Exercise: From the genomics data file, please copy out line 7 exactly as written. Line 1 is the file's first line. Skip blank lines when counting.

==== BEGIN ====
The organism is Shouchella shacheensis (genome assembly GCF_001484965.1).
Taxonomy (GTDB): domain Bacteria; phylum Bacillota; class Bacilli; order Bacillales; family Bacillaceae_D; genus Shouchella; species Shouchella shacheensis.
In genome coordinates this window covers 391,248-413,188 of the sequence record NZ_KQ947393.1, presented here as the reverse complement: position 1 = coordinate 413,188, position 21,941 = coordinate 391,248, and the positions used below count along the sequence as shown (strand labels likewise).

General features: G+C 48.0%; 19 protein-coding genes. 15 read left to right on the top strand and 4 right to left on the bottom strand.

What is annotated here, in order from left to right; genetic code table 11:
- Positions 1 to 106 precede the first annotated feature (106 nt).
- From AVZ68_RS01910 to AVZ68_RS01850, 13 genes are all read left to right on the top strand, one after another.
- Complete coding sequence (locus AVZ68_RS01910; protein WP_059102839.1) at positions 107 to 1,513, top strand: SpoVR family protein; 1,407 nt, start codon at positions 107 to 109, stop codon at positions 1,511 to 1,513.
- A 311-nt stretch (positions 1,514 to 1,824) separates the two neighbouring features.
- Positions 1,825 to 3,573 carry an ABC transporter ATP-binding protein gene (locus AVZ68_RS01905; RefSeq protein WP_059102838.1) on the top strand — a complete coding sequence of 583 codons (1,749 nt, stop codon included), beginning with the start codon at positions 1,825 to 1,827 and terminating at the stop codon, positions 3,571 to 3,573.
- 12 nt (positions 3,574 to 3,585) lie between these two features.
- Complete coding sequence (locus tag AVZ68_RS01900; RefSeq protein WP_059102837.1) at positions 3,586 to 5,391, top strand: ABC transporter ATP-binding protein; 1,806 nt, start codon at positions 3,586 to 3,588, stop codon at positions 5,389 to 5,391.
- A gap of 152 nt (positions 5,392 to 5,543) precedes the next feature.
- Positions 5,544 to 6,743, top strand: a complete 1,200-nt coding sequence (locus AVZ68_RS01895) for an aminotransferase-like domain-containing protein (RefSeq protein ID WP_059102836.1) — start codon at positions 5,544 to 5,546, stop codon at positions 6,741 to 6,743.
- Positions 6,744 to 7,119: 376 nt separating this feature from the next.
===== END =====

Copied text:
- From AVZ68_RS01910 to AVZ68_RS01850, 13 genes are all read left to right on the top strand, one after another.